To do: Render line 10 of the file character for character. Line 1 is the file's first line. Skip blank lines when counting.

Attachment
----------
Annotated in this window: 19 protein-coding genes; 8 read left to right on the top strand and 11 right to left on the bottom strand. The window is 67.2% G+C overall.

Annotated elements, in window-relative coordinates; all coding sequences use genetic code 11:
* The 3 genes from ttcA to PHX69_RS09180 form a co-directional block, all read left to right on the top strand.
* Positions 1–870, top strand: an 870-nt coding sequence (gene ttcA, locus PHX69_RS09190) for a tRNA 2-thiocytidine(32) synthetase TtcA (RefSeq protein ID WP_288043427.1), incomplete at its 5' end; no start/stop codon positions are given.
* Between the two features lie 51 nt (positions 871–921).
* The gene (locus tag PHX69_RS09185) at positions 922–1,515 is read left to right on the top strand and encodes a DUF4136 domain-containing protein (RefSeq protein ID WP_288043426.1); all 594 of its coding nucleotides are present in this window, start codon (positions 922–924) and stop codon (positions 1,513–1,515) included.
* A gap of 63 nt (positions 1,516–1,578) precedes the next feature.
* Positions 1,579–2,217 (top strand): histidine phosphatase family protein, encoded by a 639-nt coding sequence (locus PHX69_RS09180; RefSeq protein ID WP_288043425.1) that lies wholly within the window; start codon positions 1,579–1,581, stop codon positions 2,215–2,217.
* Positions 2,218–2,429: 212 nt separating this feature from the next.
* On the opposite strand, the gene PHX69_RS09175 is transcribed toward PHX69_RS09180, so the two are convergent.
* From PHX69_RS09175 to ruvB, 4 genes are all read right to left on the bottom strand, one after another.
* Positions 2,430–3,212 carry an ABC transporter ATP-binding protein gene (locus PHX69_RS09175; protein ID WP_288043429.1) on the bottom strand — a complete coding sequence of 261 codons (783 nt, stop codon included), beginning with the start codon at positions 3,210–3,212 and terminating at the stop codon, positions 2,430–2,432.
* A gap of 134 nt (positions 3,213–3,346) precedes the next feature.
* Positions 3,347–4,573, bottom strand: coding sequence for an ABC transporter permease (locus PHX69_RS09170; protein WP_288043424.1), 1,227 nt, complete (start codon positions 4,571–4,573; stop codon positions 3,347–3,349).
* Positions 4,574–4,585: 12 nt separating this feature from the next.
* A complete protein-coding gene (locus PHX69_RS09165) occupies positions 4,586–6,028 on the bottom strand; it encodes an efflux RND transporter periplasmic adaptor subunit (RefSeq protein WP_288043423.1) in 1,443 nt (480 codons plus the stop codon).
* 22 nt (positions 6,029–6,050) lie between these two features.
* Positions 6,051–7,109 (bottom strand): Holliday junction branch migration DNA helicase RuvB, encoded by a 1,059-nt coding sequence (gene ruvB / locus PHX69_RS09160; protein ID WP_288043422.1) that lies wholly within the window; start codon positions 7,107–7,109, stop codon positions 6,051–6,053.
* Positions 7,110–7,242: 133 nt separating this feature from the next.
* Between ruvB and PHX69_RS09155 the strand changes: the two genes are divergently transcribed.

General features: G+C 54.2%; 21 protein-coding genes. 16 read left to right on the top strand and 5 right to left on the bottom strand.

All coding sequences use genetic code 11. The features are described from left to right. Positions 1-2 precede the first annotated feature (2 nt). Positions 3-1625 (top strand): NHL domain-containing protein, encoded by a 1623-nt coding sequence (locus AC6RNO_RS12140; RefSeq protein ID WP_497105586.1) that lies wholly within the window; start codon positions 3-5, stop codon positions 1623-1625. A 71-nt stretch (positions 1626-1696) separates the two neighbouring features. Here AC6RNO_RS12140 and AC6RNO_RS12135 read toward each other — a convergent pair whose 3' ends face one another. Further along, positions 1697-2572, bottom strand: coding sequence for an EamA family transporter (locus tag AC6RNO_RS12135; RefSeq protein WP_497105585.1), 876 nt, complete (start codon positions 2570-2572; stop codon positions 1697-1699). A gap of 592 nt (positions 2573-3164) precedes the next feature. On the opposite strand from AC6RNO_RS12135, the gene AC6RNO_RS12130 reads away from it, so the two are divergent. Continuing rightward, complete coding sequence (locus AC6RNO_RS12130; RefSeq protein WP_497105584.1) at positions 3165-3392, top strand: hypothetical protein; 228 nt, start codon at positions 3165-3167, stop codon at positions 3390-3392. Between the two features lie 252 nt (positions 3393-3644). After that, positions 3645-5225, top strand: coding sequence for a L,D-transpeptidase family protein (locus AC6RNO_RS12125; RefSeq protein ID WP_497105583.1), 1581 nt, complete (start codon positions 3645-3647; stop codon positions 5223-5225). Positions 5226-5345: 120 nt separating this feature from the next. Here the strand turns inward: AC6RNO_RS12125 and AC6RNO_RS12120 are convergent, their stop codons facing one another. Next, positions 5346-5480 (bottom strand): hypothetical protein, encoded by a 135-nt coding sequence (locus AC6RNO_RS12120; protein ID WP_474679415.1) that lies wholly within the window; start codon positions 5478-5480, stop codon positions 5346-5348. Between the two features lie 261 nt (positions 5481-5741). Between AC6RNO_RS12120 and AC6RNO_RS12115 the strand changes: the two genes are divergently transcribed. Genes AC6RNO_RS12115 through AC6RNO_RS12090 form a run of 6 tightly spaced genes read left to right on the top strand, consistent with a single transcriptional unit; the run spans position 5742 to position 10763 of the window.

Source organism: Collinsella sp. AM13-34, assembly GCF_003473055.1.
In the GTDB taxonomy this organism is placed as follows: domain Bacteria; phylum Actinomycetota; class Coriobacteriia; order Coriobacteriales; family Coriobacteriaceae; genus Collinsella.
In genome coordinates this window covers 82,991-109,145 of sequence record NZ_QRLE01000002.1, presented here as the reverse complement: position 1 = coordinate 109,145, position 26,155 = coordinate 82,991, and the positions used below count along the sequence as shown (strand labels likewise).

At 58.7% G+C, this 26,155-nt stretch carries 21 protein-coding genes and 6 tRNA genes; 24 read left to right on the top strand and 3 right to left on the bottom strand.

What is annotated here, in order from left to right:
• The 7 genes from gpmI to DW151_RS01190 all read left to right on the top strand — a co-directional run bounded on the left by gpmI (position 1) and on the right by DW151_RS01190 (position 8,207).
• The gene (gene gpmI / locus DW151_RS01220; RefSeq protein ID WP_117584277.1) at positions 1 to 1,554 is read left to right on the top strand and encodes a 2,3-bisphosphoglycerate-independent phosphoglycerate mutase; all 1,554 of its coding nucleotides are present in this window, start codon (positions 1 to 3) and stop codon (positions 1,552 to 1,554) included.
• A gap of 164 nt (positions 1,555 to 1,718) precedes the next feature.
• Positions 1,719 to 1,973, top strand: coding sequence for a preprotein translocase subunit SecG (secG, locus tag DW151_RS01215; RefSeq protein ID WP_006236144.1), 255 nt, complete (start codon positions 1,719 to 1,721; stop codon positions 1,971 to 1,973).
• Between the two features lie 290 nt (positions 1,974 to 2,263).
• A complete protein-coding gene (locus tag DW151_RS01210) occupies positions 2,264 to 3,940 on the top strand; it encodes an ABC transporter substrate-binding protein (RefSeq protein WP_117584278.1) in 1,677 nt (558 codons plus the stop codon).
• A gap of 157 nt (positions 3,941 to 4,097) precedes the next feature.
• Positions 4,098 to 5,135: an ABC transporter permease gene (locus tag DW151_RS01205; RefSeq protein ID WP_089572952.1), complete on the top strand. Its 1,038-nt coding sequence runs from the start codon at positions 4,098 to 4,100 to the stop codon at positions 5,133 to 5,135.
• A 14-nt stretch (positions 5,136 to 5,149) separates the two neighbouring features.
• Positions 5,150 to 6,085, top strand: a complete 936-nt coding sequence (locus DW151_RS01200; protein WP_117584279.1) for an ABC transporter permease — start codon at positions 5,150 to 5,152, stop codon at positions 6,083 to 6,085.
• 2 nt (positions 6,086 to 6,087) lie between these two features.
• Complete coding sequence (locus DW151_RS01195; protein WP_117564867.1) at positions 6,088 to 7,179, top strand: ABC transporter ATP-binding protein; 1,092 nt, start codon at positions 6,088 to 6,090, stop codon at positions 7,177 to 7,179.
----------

* On the opposite strand, the gene PHX69_RS09175 is transcribed toward PHX69_RS09180, so the two are convergent.